Yes, we need to look at the gospels to understand what they said, and recognize that we have different points of view. But to begin with a bias of "let's see how much in the gospels don't fit our presuppositions of what Jesus ought to be like" is ridiculous. John Meier's books A Marginal Jew is a much more historical approach. But what is better is Raymond Brown's approach of accepting the cannon as what we have and trying to understand the writers approach. We can't get past the apostles. The apostle's Jesus is the only Jesus we have. If the apostle's Jesus isn't adequate for someone, then they need to look somewhere else.
Okay, now let's look at Jesus' divinity. There are very few Scriptures that actually speak about Jesus' divinity, the most straight forward of this are the two passages in John: "The Word was with God and the Word was God" and Thomas' statement: "My Lord and my God." The most important thing is to note what the possibilities are when understanding these statements from a first century Jewish point of view. To call a man god seems blasphemous on the surface. But there are three Jewish possibilities:
a. Jesus is a powerful Lord under the Father. This is a strong possibility, because there was a sect in Judaism that accepted Moses as a "god" after he died. This would mean a powerful angelic being. (These texts can be read about in Dale Allison's book "The New Moses"). To hold that Jesus became this kind of being is basically the Uniterians point of view.
b. Jesus is the Father himself, who became human. This is the orthodox point of view, although is could be a modalist's point of view as well. This is what "in essence" means in the orthodox creeds.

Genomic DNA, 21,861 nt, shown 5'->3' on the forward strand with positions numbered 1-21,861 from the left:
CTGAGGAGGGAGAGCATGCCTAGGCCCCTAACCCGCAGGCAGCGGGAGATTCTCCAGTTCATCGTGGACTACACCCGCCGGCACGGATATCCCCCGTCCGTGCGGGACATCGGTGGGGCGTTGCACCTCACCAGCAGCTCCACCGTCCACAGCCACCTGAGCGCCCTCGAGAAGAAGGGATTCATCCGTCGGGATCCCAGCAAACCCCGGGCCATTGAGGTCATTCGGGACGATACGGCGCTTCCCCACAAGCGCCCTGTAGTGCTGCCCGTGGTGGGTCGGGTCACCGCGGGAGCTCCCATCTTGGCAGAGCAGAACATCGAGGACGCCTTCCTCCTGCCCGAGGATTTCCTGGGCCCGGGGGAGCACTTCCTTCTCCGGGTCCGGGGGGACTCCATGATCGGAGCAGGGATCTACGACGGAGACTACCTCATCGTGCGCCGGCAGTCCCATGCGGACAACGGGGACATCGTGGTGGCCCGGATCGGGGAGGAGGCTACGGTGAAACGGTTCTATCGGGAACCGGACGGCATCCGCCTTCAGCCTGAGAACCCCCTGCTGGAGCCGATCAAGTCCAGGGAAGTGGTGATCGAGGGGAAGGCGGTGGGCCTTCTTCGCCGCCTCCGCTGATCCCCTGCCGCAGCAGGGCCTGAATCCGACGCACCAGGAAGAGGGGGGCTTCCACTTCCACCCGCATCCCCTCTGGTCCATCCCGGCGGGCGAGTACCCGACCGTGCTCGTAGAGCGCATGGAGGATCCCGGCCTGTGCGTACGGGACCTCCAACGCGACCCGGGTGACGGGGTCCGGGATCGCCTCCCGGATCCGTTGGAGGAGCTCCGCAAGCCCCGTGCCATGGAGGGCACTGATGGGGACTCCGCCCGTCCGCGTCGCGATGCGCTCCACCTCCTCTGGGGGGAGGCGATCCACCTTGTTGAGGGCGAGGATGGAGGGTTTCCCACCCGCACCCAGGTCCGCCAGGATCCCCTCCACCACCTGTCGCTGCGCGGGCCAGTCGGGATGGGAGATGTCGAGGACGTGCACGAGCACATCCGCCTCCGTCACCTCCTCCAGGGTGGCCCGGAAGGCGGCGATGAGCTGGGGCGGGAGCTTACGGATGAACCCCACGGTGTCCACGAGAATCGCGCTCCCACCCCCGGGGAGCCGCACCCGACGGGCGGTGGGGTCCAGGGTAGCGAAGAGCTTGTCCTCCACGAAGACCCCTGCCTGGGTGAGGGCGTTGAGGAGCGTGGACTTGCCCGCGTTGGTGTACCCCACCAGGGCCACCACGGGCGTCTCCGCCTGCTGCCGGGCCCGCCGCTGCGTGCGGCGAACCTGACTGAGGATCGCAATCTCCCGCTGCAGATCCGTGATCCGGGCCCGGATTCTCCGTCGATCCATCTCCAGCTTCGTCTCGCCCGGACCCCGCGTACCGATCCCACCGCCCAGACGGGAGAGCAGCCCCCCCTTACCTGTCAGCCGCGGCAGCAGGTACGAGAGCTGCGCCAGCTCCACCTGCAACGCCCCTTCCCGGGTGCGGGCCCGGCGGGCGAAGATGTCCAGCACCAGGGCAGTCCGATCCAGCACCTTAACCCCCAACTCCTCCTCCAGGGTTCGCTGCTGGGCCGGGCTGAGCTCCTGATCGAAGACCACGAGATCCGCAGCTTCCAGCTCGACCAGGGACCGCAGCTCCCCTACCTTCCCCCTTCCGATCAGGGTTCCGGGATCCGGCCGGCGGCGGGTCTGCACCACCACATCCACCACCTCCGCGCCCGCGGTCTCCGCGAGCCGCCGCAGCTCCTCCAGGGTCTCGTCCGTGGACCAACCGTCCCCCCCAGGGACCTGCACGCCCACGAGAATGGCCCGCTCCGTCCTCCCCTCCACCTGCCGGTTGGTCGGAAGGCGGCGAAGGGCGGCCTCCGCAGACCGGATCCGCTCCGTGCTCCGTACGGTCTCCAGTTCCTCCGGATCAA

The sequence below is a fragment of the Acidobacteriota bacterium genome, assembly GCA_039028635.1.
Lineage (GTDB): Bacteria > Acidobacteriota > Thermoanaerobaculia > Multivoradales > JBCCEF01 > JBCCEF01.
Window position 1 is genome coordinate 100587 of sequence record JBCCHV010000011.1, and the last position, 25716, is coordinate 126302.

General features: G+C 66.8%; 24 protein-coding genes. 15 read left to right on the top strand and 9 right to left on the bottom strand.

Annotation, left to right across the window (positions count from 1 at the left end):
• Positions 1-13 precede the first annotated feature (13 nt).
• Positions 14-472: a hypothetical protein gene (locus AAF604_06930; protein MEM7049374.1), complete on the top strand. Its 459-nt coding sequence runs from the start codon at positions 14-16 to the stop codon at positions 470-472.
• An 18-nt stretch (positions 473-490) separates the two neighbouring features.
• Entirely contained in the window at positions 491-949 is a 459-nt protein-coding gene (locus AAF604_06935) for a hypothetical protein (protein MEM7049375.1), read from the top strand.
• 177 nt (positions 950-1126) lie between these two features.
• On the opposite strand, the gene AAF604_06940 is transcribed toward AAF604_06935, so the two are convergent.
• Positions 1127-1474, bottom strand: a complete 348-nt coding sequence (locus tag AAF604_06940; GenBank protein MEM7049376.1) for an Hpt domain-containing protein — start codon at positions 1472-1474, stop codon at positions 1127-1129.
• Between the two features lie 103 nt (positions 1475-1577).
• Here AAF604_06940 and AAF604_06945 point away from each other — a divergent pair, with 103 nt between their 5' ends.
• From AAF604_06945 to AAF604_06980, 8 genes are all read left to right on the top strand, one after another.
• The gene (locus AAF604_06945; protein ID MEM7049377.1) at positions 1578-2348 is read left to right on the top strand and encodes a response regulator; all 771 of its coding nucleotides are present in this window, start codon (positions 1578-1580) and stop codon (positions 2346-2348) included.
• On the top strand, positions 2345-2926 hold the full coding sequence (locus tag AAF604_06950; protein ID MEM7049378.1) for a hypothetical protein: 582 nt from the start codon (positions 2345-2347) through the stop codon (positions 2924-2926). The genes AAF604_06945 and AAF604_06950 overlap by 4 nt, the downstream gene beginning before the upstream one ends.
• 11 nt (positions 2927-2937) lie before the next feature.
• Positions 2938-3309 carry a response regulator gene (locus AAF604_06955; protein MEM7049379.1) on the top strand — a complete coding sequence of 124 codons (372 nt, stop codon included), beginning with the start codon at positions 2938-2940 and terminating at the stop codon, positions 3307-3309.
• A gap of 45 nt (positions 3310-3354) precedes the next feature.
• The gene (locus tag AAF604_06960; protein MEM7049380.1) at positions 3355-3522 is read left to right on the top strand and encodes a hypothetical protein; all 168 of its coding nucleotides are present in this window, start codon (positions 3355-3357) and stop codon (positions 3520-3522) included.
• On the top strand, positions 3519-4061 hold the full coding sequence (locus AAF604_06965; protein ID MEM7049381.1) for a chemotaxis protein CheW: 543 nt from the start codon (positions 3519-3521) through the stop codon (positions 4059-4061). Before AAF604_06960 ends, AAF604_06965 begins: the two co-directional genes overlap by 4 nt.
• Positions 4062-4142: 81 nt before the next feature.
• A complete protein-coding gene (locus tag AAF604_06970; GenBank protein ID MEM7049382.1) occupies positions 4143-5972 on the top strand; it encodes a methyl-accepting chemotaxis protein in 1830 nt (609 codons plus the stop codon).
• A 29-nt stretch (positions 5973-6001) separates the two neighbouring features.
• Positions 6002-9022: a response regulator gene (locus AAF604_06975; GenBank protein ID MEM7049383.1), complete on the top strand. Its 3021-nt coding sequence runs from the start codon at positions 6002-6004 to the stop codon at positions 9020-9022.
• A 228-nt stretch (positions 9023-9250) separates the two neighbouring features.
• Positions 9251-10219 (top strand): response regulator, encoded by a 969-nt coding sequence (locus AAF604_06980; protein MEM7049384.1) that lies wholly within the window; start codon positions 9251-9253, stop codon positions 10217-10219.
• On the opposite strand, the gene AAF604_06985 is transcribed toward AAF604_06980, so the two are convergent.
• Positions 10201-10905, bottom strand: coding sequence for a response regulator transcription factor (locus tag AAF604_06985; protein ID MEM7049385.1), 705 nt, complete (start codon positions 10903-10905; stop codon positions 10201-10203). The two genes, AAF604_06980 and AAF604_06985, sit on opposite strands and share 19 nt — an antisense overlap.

c. Jesus was a powerful angelic being already, a "son of god" (as mentioned in Job 1), who assisted the Father in creation and then became human, and then was risen up above other "gods" in heaven to be seated at the right hand of the Father, the god Most High. This is the Arian point of view.
All of these views have good Scriptural basis, and all of them can represent the whole of the New Testament (although I think the Uniterians have to make some leaps in exegesis defending their point that Jesus didn't pre-exist). But my point is this: The New Testament doesn't distinctly choose between these three points of view. Any of them could be true. And if we say that one is true, above the other, we are saying that something not found in Scripture is the truth. I can't do that. So I refuse to choose, and allow the NT to hold this as an enigma.
I guess what I'm saying is that we shouldn't look to orthodox theology or science or anything else to find the truth in Scripture. We just need to be careful readers of the Scripture. And then we will know what God wants us to know. But if we continually read into Scripture or take out of Scripture what God put in there, then we might as well chuck the whole thing and start with something else. At least then we'll be honest before God what we really believe in.